Knock at the Cabin
It’s probably never a good sign when whatever this is happens in your living room…

So here we have the truly lovely little family of Daddy Eric (Jonathan Groff: Frozen II, The Conspirator) and Daddy Andrew (Ben Aldridge: The Titan, The Railway Man) and their adorable daughter, Wen (Kristen Cui), who’s about eight or so. (Every single member of this movie’s cast is incredible. They deserve better than this.) When the outsiders, led by Leonard (Dave Bautista: Dune, My Spy), arrive at their pleasant mountain-lakeside retreat, banging on the door with their scary weapons, demanding to be let in, it seems like a home invasion, perhaps (probably?) motivated by homophobia. But no! The home-invaders –spoiler: they do get inside — earnestly insist that they have no problem whatsoever with this family but were brought together by visions of the end of the world, an end of the world they have seen can be stopped if Eric and Andrew and Wen decide among themselves which of the three of them should die, and then for the other two to kill the third by their own hands. Something something about how the love of this particular family is extra pure and special and hence worthy of sacrificing, etc.

First of all, What the fuck. And not in an enthralling what-the-fuck kind of way, either. This is a cruel and callous way to start a story. (I have not read Tremblay’s novel, but the Wikipedia synopsis suggests that the movie is pretty faithful, plotwise, until the end, which sounds a lot more ambiguous than the concrete absoluteness we get here. The book won Best Horror Novel in the 2019 Bram Stoker Awards from the Horror Writers Association, the members of which presumably know what they’re talking about. So maybe this isn’t cruel or callous in the book. Or maybe it is cruel and callous but works somehow. The How of a story’s telling is so much more important than a simple retelling of the plot can encapsulate, and it’s possible that the book does it better.) And it’s tough to get past that, if you’re an empathetic, unbigoted, not-fundie-Christian viewer. Shyamalan has said that he is not religious, but damn if Knock doesn’t feel like a faith-based movie trying to sneak in under a disingenuous, sealioning, only-asking-questions wire.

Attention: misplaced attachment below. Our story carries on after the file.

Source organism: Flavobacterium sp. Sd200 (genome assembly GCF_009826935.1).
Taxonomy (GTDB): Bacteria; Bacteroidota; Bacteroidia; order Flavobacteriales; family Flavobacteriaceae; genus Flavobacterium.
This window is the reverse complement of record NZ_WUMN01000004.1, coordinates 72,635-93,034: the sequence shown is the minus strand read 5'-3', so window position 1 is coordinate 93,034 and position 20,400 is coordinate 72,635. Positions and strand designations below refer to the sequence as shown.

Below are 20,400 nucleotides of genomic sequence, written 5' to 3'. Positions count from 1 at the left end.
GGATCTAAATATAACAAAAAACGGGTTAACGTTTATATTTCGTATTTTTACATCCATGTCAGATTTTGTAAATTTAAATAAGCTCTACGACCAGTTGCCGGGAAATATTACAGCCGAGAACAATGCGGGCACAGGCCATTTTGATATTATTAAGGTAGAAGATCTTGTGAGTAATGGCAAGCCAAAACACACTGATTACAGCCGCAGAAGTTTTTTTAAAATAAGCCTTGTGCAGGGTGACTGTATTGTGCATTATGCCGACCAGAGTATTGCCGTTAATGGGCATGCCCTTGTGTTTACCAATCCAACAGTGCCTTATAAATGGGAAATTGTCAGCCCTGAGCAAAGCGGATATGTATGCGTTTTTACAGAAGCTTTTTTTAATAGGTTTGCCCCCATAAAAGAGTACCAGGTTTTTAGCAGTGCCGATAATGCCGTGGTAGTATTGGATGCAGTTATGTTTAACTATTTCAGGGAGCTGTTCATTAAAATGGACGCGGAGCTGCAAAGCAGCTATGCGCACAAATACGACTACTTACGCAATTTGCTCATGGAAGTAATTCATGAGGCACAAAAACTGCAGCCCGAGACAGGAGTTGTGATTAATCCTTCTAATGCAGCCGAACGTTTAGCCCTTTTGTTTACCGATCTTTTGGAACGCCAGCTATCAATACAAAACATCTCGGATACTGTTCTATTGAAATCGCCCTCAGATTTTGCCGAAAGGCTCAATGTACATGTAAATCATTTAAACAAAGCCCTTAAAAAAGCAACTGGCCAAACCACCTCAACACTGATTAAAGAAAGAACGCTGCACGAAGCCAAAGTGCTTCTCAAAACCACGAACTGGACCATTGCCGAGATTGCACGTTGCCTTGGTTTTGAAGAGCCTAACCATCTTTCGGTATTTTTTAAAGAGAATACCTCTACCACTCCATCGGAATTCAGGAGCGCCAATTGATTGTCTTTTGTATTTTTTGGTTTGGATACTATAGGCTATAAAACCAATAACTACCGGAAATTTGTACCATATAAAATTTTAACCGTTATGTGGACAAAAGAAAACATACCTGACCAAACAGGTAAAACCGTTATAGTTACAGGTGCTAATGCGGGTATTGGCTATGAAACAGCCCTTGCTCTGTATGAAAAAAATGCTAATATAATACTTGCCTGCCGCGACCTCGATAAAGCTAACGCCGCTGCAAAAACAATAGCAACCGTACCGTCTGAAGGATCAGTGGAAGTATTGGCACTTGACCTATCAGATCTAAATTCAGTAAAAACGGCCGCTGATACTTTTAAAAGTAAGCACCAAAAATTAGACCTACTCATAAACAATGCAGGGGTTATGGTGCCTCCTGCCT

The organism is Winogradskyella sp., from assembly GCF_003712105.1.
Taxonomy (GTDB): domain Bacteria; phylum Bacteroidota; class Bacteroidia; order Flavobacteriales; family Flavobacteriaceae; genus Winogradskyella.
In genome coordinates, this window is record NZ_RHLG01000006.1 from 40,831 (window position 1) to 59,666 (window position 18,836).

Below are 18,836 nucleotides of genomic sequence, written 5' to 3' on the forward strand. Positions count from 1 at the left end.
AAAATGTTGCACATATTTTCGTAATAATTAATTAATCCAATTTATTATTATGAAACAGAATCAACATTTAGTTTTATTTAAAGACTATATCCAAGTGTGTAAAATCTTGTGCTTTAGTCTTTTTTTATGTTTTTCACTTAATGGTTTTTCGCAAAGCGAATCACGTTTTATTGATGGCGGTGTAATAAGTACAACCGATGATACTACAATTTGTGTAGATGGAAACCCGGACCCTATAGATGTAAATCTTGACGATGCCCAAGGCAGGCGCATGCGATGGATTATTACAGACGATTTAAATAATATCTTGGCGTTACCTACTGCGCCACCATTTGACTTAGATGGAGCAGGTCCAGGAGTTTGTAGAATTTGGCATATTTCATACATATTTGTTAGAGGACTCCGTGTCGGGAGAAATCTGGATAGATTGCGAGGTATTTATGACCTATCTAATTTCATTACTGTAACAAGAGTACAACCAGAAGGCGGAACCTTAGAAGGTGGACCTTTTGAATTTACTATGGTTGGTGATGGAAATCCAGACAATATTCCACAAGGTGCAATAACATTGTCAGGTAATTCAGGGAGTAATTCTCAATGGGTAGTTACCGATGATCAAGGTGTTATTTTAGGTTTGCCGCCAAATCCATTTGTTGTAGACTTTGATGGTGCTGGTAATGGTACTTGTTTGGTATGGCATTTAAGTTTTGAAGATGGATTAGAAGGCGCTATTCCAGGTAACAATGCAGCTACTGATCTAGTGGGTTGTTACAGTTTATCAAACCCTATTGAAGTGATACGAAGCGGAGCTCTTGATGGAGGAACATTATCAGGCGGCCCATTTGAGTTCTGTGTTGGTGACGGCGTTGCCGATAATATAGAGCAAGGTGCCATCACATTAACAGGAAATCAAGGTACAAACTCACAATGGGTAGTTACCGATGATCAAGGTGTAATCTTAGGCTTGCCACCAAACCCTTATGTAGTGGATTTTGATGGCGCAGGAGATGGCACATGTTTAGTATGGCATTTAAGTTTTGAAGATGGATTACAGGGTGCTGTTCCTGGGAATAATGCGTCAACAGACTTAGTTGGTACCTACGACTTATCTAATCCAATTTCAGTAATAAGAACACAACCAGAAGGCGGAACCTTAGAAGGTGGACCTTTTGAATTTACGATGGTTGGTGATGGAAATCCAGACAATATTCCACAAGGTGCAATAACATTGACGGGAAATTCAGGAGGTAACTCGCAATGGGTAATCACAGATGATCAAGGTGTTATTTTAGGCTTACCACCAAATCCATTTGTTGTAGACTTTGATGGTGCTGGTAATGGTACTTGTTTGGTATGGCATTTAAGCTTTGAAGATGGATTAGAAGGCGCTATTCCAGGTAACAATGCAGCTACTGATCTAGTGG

Because ALSO, Knock seems to accept as a given that the Christian idea of an apocalypse — like with Four Horsemen and everything — is how the downfall of humanity is gonna go. This is a very unquestioningly Biblical story for someone who professes not to be religious to tell. It’s a bit Stockholm-syndrome-y of an American filmmaker, as if he’s acknowledging the absurdity of the outsized impact of a small minority of endtimes-loving evangelicals on the culture and yet also sincerely asking: What if they’re right?

Knock at the Cabin Dave Bautista Abby Quinn Nikki Amuka-Bird
They’re also not here to consult on the decorating…

The sincerity — the humorless earnestness — of Knock at the Cabin might be its biggest problem. Of course it’s possible for a modern tale of the apocalypse to bring in spiritual or supernatural elements, even ones with a clear Judeo-Christian wellspring, and not make them feel so… inexorable and conclusive. (Stephen King’s The Stand, one of my most favorite books, is a great example.) This movie does not do that. That’s both baffling and deeply unsatisfying.

I love that Daddy Andrew keeps pushing back against what seems like the certain nonsense that the invaders keep spouting. (The invaders also include Rupert Grint [Harry Potter and the Deathly Hallows Part 2, Wild Target], Nikki Amuka-Bird [A Private War, Denial] and Abby Quinn [Little Women, Landline]. Again: this cast in amazing. I love them so much. They are the saving grace of this infuriating experience.) I wish the movie was more on his side. I wish the movie had even a little bit of snark for the apparent reality that Daddy Eric’s almost immediate acceptance of the eschaton their invaders are pushing seems to be down to how he has hit his head rather badly and is suffering from a concussion. That you have to have a little bit of brain damage to accept what Knock at the Cabin is offering is saying a lot.

more films like this:
The Mist [Prime US | Prime UK | Apple TV | Netflix US]
Us [Prime US | Prime UK | Apple TV US | Apple TV UK]